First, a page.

[7] See Linde v. Arab Bank, PLC, 882 F.3d 314, 325-26 (2d Cir. 2018).

[8] See Rothstein, 708 F.3d at 91; Fields v. Twitter, Inc., 881 F.3d 739, 749 (9th Cir. 2018); Owens, 897 F.3d at 273 & n.8; see also Comcast Corp. v. Nat’l Ass’n of Afr. Am.-Owned Media, No. 18-1171, slip op. at *2, *9 (Mar. 23, 2020) (finding that the “by reason of” language in 42 U.S.C. § 1981 “indicate[s] a but-for causation requirement.”).

[9] An FTO is a foreign-based organization that engages in terrorist activity threatening the security of U.S. nationals or U.S. national security, which is designated as such by the Secretary of State under Section 219 of the Immigration and Nationality Act, 8 U.S.C. 1189.  A list of FTOs is maintained by the U.S. Department of State.

[10] See Ford Motor Co. v. Montana Eighth Jud. Dist. Ct, 592 U.S. ___, No. 19-368, slip op. at *8 (Mar. 25, 2021); Bristol-Myers Squibb Co. v. Super. Ct. of Cal., S.F. Cty., 137 S. Ct. 1773, 1781 (2017).

[11] O’Sullivan v. Deutsche Bank AG, No. 17 CV 8709-LTS-GWG, 2020 WL 906153 (S.D.N.Y. Feb. 25, 2020) (dismissal of claims by U.S. military personnel injured in Iraq between 2003 and 2011 against ten banks for provision of financial services to Iranian entities in violation of U.S. sanctions); Freeman v. HSBC Holdings PLC, 413 F. Supp. 3d 67 (E.D.N.Y. 2019) (dismissal of similar claims against seven banks); Weiss v. Nat’l Westminster Bank PLC., 993 F.3d 144 (2d Cir. 2021) (affirmance of summary judgment for bank on claims for injuries arising from Hamas attacks in Israel and Palestine between 2002 and 2004 against bank for having maintained accounts for a charity alleged to have funded Hamas and/or its affiliates); Strauss v. Crédit Lyonnais, S.A, 842 F. App’x 701 (2d Cir. 2021) (same); Owens, 897 F.3d 266 (dismissal of claims for injuries arising from 1998 Al Qaeda attacks on U.S. Embassies in Kenya and Tanzania against bank for provision of financial services to Sudan); Ofisi v. BNP Paribas S.A., 278 F. Supp. 3d 84 (D.D.C. 2017) (same); Teske, et al. v. BNP Paribas, S.A., et al., No. 1:16-cv-00701 (JDB) (D.D.C. Oct. 18, 2018) (same).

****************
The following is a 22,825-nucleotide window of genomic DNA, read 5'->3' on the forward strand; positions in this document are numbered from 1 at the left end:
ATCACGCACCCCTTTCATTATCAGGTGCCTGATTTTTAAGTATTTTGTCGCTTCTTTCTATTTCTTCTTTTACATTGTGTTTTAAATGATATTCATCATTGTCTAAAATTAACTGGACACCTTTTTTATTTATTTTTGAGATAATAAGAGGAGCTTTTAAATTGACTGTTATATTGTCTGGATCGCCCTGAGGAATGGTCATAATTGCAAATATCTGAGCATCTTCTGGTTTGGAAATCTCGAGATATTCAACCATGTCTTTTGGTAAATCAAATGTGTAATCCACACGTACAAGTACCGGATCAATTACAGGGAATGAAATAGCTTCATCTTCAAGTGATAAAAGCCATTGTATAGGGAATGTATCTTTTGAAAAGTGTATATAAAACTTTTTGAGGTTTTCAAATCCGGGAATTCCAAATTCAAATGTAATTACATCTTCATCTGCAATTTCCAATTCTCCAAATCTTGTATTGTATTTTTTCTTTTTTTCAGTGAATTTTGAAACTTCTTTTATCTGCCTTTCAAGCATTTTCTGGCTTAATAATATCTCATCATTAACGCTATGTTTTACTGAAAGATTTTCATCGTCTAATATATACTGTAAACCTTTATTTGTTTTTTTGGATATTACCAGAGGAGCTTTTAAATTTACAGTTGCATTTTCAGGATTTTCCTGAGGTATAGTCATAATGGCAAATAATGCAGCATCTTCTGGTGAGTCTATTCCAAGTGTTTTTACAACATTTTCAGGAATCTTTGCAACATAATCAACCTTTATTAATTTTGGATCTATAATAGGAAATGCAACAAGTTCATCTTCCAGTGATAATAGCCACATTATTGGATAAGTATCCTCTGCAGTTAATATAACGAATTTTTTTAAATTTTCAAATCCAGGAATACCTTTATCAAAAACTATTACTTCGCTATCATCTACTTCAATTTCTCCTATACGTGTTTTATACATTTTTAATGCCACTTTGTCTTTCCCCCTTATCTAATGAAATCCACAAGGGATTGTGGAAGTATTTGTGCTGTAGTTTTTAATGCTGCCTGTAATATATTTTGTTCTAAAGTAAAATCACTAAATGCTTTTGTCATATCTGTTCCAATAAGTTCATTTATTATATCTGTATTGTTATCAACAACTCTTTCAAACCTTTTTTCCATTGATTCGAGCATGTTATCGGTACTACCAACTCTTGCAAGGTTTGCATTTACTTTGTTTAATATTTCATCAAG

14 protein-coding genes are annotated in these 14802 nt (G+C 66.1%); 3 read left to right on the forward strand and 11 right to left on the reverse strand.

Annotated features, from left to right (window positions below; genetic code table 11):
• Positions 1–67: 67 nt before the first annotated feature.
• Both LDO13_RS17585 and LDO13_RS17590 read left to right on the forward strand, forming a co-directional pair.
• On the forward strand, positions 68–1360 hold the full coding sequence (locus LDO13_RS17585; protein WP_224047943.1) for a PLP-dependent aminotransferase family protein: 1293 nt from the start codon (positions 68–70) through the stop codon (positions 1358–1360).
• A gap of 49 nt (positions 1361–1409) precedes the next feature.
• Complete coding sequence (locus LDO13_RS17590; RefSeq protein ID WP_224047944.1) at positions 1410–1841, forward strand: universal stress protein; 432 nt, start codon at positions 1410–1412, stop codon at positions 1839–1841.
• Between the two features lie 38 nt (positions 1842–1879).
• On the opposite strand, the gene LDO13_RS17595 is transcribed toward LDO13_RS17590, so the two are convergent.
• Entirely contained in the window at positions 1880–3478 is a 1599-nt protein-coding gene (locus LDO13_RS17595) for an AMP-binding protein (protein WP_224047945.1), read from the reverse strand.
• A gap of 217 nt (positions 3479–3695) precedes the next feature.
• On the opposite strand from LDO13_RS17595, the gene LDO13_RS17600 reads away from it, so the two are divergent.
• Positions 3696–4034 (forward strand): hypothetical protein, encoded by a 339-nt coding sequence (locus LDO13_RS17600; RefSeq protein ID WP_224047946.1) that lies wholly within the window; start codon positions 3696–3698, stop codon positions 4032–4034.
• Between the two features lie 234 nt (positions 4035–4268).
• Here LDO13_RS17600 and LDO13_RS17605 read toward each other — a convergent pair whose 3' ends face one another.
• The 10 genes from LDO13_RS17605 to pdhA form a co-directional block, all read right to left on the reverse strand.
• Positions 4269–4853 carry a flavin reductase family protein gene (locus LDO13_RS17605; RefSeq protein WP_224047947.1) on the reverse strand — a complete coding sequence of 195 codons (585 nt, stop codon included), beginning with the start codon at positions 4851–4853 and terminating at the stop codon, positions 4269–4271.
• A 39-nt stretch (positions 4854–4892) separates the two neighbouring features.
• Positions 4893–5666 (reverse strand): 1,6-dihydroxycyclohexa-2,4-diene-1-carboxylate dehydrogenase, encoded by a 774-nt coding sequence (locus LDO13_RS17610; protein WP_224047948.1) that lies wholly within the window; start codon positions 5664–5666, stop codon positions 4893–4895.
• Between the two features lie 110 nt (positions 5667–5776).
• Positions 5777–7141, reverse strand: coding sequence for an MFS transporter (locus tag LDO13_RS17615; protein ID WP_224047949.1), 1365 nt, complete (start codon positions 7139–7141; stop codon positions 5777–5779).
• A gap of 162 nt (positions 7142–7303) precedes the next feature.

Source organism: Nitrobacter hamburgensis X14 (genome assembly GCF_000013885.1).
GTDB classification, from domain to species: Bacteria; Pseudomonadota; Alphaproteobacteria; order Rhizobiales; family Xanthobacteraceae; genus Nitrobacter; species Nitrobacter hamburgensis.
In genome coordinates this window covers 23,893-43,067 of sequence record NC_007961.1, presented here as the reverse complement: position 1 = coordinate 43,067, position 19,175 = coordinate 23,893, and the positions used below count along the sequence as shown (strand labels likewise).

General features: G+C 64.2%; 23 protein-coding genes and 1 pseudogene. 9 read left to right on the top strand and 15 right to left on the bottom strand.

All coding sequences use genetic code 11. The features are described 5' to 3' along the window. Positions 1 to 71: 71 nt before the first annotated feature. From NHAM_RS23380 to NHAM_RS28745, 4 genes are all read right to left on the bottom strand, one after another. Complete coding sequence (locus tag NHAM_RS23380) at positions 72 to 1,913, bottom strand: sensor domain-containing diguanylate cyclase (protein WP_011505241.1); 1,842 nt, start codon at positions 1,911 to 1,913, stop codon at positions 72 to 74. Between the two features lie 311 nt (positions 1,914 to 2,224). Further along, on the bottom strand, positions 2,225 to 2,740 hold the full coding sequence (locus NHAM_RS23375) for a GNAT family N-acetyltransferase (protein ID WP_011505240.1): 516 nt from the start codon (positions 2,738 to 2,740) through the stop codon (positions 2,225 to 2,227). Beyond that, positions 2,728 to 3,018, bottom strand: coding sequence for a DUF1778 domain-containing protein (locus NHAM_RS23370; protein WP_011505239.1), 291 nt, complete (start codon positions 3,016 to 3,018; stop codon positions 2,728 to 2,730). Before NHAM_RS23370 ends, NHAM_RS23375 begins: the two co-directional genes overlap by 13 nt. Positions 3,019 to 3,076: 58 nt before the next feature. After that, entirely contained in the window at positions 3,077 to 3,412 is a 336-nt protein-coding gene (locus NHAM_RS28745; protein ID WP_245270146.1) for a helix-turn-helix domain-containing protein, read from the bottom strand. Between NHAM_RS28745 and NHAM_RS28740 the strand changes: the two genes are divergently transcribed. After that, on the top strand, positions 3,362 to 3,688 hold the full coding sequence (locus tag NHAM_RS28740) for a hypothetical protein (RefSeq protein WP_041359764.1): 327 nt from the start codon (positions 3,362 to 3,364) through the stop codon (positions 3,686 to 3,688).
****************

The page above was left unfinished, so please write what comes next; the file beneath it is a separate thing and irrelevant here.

[12] FFIEC, BSA/AML Examination Manual 301 (last modified Feb. 27, 2015), https://bsaaml.ffiec.gov/docs/manual/01_Introduction/01.pdf; 31 C.F.R. Part 1022.

[13] This includes: (i) acting through a U.S.-incorporated entity; (ii) making USD payments (including USD foreign exchange transactions) for the purchase of digital currencies; (iii) engaging with U.S. persons or entities to facilitate a payment (e.g., digital currency exchanges, cyber insurance providers, digital consultants, or other intermediaries); and (iv) engaging in any other transaction involving U.S.-origin goods, services, individuals, or entities.